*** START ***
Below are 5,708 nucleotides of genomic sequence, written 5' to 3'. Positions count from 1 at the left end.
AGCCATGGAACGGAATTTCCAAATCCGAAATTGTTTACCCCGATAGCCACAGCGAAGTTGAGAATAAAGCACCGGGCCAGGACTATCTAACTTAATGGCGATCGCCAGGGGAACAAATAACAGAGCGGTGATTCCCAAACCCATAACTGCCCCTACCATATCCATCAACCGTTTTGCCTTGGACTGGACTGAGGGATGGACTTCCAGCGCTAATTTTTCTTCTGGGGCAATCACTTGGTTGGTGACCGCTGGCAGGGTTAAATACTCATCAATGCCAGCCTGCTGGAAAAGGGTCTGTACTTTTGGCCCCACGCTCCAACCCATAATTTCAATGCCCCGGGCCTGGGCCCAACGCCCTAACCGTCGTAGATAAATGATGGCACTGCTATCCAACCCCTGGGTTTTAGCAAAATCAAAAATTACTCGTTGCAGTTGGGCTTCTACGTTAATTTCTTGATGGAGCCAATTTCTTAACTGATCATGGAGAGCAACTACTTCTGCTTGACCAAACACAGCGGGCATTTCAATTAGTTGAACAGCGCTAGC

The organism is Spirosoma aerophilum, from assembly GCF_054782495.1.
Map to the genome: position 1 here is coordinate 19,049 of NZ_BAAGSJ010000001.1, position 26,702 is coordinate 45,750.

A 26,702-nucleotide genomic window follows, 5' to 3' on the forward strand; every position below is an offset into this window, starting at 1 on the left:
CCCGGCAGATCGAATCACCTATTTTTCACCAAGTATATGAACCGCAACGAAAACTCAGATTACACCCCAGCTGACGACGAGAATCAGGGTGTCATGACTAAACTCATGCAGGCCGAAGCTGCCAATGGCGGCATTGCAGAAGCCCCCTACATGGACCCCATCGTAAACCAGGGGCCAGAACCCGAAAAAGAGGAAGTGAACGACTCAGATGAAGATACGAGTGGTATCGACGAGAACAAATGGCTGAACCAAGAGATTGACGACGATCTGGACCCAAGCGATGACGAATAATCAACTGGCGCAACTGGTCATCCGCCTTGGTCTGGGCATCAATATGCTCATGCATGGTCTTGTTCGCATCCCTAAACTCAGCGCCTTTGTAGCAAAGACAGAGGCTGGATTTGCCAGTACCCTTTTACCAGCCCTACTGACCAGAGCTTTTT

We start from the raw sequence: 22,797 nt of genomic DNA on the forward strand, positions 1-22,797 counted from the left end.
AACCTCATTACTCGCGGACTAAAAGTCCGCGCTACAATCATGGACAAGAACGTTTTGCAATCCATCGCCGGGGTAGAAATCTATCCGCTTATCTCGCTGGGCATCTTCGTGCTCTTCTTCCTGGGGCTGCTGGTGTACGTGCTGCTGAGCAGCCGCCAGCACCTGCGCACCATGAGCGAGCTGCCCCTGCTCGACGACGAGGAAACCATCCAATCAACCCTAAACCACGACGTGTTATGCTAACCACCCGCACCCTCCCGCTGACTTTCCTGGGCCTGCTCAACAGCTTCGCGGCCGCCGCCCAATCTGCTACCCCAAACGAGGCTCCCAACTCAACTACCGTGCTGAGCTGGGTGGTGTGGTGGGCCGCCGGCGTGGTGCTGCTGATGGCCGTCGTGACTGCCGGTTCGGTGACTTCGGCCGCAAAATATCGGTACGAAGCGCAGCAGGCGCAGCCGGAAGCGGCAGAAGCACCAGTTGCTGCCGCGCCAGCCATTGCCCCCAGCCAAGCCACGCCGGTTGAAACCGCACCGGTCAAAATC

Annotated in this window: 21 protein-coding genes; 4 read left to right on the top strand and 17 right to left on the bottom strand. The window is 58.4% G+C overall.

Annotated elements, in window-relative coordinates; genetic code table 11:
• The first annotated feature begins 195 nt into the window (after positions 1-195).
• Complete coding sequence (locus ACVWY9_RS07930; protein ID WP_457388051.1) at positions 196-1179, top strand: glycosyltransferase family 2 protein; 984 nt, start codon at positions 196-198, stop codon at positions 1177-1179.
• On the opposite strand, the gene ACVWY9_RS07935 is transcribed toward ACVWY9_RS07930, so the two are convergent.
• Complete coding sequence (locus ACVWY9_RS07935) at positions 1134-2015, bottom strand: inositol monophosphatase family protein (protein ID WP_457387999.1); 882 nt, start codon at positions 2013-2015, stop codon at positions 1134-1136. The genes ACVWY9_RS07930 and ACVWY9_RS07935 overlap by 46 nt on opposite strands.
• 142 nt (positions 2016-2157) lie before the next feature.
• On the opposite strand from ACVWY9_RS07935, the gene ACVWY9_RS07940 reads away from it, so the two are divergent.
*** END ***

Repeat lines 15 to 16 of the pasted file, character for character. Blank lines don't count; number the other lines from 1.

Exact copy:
• 142 nt (positions 2016-2157) lie before the next feature.
• On the opposite strand from ACVWY9_RS07935, the gene ACVWY9_RS07940 reads away from it, so the two are divergent.